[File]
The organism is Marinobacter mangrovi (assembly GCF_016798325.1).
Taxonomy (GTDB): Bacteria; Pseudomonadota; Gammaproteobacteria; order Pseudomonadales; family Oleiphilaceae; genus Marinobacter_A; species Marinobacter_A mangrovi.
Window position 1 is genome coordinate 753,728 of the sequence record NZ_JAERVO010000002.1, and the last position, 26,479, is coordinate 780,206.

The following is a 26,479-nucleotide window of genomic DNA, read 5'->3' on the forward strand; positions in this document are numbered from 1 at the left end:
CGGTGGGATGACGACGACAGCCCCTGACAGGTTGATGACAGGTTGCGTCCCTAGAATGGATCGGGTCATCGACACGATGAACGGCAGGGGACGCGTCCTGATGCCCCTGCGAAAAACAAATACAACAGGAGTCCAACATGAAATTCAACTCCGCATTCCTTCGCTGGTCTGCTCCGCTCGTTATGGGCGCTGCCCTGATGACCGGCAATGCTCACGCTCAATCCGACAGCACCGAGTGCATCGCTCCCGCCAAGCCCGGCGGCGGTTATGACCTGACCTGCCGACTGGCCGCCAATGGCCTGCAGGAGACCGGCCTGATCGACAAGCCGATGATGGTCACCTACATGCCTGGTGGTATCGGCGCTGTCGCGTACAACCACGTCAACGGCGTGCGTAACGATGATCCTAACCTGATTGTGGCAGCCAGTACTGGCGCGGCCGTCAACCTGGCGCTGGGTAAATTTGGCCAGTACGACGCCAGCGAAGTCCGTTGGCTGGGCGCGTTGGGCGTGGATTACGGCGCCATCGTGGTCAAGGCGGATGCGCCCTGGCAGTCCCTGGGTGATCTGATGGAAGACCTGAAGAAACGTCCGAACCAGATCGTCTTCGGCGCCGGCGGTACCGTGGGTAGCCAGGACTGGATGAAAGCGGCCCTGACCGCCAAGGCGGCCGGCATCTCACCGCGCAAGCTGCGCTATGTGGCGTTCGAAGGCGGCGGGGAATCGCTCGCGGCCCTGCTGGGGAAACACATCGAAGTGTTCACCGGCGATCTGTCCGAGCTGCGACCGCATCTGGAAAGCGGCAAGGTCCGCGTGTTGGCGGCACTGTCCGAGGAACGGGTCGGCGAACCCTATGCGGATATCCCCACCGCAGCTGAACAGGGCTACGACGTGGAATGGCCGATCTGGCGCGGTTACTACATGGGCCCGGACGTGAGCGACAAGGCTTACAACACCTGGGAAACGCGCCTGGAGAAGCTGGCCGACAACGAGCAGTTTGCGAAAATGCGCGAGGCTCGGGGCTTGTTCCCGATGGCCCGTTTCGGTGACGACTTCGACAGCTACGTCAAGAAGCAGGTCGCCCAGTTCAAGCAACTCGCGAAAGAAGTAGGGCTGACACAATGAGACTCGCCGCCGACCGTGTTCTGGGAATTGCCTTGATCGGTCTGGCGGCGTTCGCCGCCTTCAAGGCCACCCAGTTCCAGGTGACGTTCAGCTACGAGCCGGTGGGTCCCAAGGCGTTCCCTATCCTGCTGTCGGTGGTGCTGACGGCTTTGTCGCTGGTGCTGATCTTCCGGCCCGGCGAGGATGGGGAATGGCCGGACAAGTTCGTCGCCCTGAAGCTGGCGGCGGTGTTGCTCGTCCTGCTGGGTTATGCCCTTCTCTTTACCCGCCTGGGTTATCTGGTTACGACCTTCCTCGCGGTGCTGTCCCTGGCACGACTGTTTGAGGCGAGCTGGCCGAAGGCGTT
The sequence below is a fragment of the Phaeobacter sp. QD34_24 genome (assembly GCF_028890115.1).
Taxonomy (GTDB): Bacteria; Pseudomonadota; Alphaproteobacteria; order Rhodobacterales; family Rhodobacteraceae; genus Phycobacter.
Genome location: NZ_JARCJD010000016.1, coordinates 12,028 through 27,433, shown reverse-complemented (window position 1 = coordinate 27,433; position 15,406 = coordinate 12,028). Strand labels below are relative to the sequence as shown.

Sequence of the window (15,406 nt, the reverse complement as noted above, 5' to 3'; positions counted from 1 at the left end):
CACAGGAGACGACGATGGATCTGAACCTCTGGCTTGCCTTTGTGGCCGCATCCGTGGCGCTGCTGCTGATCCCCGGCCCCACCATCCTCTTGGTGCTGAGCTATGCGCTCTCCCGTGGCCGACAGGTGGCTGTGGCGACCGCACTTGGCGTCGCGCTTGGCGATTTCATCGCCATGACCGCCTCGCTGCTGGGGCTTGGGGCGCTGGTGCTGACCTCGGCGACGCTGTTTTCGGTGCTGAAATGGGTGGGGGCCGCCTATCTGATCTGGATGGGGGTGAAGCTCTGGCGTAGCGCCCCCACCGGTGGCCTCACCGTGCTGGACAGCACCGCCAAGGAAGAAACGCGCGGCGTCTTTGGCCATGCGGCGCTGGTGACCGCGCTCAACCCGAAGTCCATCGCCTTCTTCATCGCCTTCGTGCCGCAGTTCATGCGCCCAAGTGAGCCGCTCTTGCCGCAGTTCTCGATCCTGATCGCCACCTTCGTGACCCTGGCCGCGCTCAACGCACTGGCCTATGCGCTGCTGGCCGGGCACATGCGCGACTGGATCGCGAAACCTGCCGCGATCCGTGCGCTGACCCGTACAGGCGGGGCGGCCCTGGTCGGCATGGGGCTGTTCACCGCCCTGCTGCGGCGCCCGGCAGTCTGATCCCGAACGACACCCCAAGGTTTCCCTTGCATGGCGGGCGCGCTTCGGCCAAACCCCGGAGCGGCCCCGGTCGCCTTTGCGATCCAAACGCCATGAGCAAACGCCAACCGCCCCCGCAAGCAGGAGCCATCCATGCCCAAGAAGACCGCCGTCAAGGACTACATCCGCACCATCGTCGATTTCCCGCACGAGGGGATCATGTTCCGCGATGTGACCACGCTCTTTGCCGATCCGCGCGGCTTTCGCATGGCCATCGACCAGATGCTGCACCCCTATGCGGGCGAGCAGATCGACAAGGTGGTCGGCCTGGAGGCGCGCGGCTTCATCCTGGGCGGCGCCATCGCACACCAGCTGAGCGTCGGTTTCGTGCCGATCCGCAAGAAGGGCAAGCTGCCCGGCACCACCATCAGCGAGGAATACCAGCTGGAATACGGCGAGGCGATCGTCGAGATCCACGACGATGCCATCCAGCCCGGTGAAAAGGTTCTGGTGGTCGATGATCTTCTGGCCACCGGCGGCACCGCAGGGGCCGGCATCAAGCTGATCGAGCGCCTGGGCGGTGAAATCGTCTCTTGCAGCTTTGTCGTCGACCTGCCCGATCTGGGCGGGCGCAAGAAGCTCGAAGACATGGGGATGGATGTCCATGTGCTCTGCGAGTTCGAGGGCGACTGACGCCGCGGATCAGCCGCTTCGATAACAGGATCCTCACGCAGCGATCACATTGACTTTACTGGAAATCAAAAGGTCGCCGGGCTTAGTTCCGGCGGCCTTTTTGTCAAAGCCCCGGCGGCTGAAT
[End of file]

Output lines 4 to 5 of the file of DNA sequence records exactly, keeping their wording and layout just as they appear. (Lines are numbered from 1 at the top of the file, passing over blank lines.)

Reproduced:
The following is a 26,479-nucleotide window of genomic DNA, read 5'->3' on the forward strand; positions in this document are numbered from 1 at the left end:
CGGTGGGATGACGACGACAGCCCCTGACAGGTTGATGACAGGTTGCGTCCCTAGAATGGATCGGGTCATCGACACGATGAACGGCAGGGGACGCGTCCTGATGCCCCTGCGAAAAACAAATACAACAGGAGTCCAACATGAAATTCAACTCCGCATTCCTTCGCTGGTCTGCTCCGCTCGTTATGGGCGCTGCCCTGATGACCGGCAATGCTCACGCTCAATCCGACAGCACCGAGTGCATCGCTCCCGCCAAGCCCGGCGGCGGTTATGACCTGACCTGCCGACTGGCCGCCAATGGCCTGCAGGAGACCGGCCTGATCGACAAGCCGATGATGGTCACCTACATGCCTGGTGGTATCGGCGCTGTCGCGTACAACCACGTCAACGGCGTGCGTAACGATGATCCTAACCTGATTGTGGCAGCCAGTACTGGCGCGGCCGTCAACCTGGCGCTGGGTAAATTTGGCCAGTACGACGCCAGCGAAGTCCGTTGGCTGGGCGCGTTGGGCGTGGATTACGGCGCCATCGTGGTCAAGGCGGATGCGCCCTGGCAGTCCCTGGGTGATCTGATGGAAGACCTGAAGAAACGTCCGAACCAGATCGTCTTCGGCGCCGGCGGTACCGTGGGTAGCCAGGACTGGATGAAAGCGGCCCTGACCGCCAAGGCGGCCGGCATCTCACCGCGCAAGCTGCGCTATGTGGCGTTCGAAGGCGGCGGGGAATCGCTCGCGGCCCTGCTGGGGAAACACATCGAAGTGTTCACCGGCGATCTGTCCGAGCTGCGACCGCATCTGGAAAGCGGCAAGGTCCGCGTGTTGGCGGCACTGTCCGAGGAACGGGTCGGCGAACCCTATGCGGATATCCCCACCGCAGCTGAACAGGGCTACGACGTGGAATGGCCGATCTGGCGCGGTTACTACATGGGCCCGGACGTGAGCGACAAGGCTTACAACACCTGGGAAACGCGCCTGGAGAAGCTGGCCGACAACGAGCAGTTTGCGAAAATGCGCGAGGCTCGGGGCTTGTTCCCGATGGCCCGTTTCGGTGACGACTTCGACAGCTACGTCAAGAAGCAGGTCGCCCAGTTCAAGCAACTCGCGAAAGAAGTAGGGCTGACACAATGAGACTCGCCGCCGACCGTGTTCTGGGAATTGCCTTGATCGGTCTGGCGGCGTTCGCCGCCTTCAAGGCCACCCAGTTCCAGGTGACGTTCAGCTACGAGCCGGTGGGTCCCAAGGCGTTCCCTATCCTGCTGTCGGTGGTGCTGACGGCTTTGTCGCTGGTGCTGATCTTCCGGCCCGGCGAGGATGGGGAATGGCCGGACAAGTTCGTCGCCCTGAAGCTGGCGGCGGTGTTGCTCGTCCTGCTGGGTTATGCCCTTCTCTTTACCCGCCTGGGTTATCTGGTTACGACCTTCCTCGCGGTGCTGTCCCTGGCACGACTGTTTGAGGCGAGCTGGCCGAAGGCGTT